About Me

I’m a Barrister at Atlantic Chambers looking at various aspects of Employment Law including new developments in case law and legislation.

Polkey and New Points on Appeal – The case of Vision Security Group Limited v Mr L Goodyear (2010) UKEAT/0307/10/JOJ

Background

In Vision Security Group Limited v Mr L Goodyear (2010) UKEAT/0307/10/JOJ an employer was not permitted to raise a new point on appeal that the employee’s compensation should be subject to a Polkey deduction.  The Employment Appeal Tribunal (“EAT”) held, in any event, no Polkey deduction should have been made based on the Employment Tribunal’s other findings.

The Claimant in this matter had been employed by the Respondent as a Security Team Leader at a shopping mall in Blackburn.  The Claimant was dismissed for gross misconduct following an incident on 5th May 2009 when he asked two individuals, who had previously been banned for the premises, to leave the mall.  The Respondent dismissed the Claimant on the basis that it believed that the Claimant had taken one of the individuals out of sight of CCTV cameras to have a fight with him.  The Claimant denied the allegation and insisted he acted merely to remove the individuals from the premises. Continue reading Polkey and New Points on Appeal – The case of Vision Security Group Limited v Mr L Goodyear (2010) UKEAT/0307/10/JOJ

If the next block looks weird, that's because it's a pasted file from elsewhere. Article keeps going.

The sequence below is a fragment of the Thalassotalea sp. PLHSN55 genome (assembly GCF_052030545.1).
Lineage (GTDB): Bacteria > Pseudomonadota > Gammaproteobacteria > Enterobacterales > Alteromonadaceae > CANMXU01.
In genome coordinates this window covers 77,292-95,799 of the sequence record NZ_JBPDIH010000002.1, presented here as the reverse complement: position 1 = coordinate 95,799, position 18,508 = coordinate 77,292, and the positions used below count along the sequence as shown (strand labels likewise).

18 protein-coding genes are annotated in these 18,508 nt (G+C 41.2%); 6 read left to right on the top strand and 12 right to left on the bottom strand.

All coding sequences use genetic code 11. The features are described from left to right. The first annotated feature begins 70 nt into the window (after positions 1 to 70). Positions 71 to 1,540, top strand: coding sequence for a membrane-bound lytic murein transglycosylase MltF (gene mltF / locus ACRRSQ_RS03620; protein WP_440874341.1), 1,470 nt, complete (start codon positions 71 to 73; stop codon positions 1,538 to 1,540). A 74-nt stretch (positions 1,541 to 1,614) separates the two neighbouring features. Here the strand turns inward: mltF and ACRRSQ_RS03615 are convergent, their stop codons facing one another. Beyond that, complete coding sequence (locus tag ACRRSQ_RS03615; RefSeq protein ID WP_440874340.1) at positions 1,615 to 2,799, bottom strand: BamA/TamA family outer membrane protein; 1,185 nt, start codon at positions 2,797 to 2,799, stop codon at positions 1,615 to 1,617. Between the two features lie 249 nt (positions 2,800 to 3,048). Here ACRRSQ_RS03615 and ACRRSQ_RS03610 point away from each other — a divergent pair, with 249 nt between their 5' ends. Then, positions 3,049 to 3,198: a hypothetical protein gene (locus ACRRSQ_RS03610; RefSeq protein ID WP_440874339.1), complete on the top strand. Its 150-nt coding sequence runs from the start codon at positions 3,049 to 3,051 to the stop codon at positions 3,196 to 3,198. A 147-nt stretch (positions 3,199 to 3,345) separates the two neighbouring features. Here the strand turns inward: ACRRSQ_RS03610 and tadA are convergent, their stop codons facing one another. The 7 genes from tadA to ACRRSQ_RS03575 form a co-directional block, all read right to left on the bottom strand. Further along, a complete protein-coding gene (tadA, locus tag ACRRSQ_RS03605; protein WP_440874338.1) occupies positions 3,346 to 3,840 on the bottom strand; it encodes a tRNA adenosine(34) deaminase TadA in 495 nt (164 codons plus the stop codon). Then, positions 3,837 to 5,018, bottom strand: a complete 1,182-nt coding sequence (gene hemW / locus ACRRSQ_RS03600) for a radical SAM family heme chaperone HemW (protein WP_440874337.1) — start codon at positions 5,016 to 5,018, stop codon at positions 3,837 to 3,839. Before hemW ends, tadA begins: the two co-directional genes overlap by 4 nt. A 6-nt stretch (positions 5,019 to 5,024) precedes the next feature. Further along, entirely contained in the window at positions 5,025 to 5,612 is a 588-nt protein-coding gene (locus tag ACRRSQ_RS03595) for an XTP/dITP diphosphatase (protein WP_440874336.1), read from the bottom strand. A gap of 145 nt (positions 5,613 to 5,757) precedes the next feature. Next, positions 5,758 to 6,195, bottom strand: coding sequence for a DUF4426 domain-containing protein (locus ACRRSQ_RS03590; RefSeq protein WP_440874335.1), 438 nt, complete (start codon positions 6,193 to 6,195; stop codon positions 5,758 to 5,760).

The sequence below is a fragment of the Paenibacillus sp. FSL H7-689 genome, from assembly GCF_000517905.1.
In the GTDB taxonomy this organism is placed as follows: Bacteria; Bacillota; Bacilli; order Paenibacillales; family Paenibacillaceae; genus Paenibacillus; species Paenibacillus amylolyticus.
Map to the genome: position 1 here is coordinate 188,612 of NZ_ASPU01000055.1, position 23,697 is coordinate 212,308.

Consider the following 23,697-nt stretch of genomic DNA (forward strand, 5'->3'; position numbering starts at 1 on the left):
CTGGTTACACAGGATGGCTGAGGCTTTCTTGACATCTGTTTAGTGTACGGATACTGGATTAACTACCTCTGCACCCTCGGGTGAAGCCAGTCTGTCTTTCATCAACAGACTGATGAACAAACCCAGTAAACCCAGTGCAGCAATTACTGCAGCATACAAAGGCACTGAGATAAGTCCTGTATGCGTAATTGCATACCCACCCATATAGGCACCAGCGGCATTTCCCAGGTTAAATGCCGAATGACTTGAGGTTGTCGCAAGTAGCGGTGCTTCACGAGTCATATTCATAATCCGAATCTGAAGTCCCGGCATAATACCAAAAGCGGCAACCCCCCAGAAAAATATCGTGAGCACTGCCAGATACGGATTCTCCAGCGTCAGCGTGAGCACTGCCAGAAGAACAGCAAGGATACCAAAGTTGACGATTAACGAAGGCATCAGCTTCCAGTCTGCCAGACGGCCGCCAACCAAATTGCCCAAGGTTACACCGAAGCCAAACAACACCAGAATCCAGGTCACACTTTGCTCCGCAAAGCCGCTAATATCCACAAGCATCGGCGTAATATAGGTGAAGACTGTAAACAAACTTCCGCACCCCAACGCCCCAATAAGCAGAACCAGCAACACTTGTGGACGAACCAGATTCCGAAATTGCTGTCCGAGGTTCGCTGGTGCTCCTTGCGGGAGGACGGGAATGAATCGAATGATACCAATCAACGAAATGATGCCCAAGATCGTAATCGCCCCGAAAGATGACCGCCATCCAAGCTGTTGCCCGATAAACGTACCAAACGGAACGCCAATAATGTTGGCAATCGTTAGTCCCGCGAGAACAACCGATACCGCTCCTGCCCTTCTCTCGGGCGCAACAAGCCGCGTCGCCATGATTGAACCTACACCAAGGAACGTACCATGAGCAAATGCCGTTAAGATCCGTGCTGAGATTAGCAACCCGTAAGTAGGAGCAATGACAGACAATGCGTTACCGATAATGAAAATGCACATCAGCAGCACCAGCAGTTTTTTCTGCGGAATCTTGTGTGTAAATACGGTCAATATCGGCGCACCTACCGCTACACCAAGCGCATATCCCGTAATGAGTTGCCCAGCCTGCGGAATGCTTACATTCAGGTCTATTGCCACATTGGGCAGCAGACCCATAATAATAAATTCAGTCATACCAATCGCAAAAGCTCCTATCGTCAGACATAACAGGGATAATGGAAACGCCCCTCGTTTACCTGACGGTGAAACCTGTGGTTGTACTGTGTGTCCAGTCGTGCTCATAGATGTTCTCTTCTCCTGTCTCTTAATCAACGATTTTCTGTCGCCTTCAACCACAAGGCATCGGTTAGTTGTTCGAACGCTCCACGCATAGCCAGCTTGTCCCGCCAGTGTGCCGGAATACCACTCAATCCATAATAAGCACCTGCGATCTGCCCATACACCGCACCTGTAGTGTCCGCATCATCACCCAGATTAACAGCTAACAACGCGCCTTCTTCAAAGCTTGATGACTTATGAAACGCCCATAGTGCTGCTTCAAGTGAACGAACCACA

A short update on Mrs Carol Hill v Essex County Council

Some of you may remember my recent blog post on the case of Ms Carol Hill, the school “dinner lady” who had been sacked in September 2009 from Great Tey Primary School, Essex for the offence of “going to the press” and/or bringing the school into disrepute, after Ms Hill had found a seven [...]

The Reporting of Mrs Carol Hill -v- Essex County Council

The media reporting of Employment Tribunal cases, like any form of Court reporting, at times, can be inaccurate.  This is due not only to the complex and confusing nature of Employment law but due to a variety of other factors, not least increased journalistic workloads.  The manner in which Employment Tribunal cases are heard potentially also poses difficulties to journalists, particularly if witness statements are “taken as read” by the Tribunal, meaning the statements are not read out by the witnesses during the hearing but read in private by the Employment Tribunal.  Even if journalists hear the evidence they may not have access to the documents.

This is noticeable from the case of Mrs Carol Hill, referred to in the press as the “Dinner Lady” who was dismissed from her job at Great Tey Primary School, Essex in September 2009 (I anticipate Mrs Hill’s job title was probably that of Midday Assistant or Lunchtime Supervisor). Continue reading The Reporting of Mrs Carol Hill -v- Essex County Council